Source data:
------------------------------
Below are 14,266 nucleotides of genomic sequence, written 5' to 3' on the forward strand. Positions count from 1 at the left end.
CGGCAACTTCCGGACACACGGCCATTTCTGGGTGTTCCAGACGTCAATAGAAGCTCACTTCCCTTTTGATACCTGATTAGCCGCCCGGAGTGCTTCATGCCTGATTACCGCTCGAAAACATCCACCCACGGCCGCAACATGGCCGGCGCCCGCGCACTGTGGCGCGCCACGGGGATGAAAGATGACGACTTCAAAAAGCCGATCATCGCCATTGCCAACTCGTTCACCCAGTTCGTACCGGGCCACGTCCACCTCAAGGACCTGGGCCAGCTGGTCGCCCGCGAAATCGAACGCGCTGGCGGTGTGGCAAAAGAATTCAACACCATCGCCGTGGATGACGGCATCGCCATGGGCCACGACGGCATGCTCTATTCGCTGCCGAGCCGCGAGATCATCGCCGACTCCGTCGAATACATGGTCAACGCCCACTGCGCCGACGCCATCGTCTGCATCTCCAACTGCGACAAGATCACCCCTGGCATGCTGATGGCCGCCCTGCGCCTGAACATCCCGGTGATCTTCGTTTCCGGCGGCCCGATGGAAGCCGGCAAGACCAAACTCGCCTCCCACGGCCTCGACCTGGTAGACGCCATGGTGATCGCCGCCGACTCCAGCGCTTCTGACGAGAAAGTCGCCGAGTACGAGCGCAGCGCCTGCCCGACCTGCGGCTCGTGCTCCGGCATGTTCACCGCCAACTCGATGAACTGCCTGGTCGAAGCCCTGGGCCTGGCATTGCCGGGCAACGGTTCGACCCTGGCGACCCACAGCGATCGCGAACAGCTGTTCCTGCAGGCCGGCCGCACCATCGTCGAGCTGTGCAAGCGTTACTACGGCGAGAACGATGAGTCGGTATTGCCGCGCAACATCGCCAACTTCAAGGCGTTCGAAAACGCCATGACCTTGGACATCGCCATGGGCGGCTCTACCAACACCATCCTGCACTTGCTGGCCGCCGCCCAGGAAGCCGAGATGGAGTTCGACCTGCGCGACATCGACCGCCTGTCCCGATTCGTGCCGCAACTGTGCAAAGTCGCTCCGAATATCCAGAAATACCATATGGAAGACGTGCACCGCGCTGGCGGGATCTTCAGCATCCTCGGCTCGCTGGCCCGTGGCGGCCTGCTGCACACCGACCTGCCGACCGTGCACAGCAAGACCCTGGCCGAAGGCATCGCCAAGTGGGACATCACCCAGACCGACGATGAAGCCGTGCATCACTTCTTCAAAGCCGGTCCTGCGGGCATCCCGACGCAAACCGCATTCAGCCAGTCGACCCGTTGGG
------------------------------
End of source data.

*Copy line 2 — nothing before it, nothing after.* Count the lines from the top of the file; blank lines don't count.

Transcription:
CGGCAACTTCCGGACACACGGCCATTTCTGGGTGTTCCAGACGTCAATAGAAGCTCACTTCCCTTTTGATACCTGATTAGCCGCCCGGAGTGCTTCATGCCTGATTACCGCTCGAAAACATCCACCCACGGCCGCAACATGGCCGGCGCCCGCGCACTGTGGCGCGCCACGGGGATGAAAGATGACGACTTCAAAAAGCCGATCATCGCCATTGCCAACTCGTTCACCCAGTTCGTACCGGGCCACGTCCACCTCAAGGACCTGGGCCAGCTGGTCGCCCGCGAAATCGAACGCGCTGGCGGTGTGGCAAAAGAATTCAACACCATCGCCGTGGATGACGGCATCGCCATGGGCCACGACGGCATGCTCTATTCGCTGCCGAGCCGCGAGATCATCGCCGACTCCGTCGAATACATGGTCAACGCCCACTGCGCCGACGCCATCGTCTGCATCTCCAACTGCGACAAGATCACCCCTGGCATGCTGATGGCCGCCCTGCGCCTGAACATCCCGGTGATCTTCGTTTCCGGCGGCCCGATGGAAGCCGGCAAGACCAAACTCGCCTCCCACGGCCTCGACCTGGTAGACGCCATGGTGATCGCCGCCGACTCCAGCGCTTCTGACGAGAAAGTCGCCGAGTACGAGCGCAGCGCCTGCCCGACCTGCGGCTCGTGCTCCGGCATGTTCACCGCCAACTCGATGAACTGCCTGGTCGAAGCCCTGGGCCTGGCATTGCCGGGCAACGGTTCGACCCTGGCGACCCACAGCGATCGCGAACAGCTGTTCCTGCAGGCCGGCCGCACCATCGTCGAGCTGTGCAAGCGTTACTACGGCGAGAACGATGAGTCGGTATTGCCGCGCAACATCGCCAACTTCAAGGCGTTCGAAAACGCCATGACCTTGGACATCGCCATGGGCGGCTCTACCAACACCATCCTGCACTTGCTGGCCGCCGCCCAGGAAGCCGAGATGGAGTTCGACCTGCGCGACATCGACCGCCTGTCCCGATTCGTGCCGCAACTGTGCAAAGTCGCTCCGAATATCCAGAAATACCATATGGAAGACGTGCACCGCGCTGGCGGGATCTTCAGCATCCTCGGCTCGCTGGCCCGTGGCGGCCTGCTGCACACCGACCTGCCGACCGTGCACAGCAAGACCCTGGCCGAAGGCATCGCCAAGTGGGACATCACCCAGACCGACGATGAAGCCGTGCATCACTTCTTCAAAGCCGGTCCTGCGGGCATCCCGACGCAAACCGCATTCAGCCAGTCGACCCGTTGGG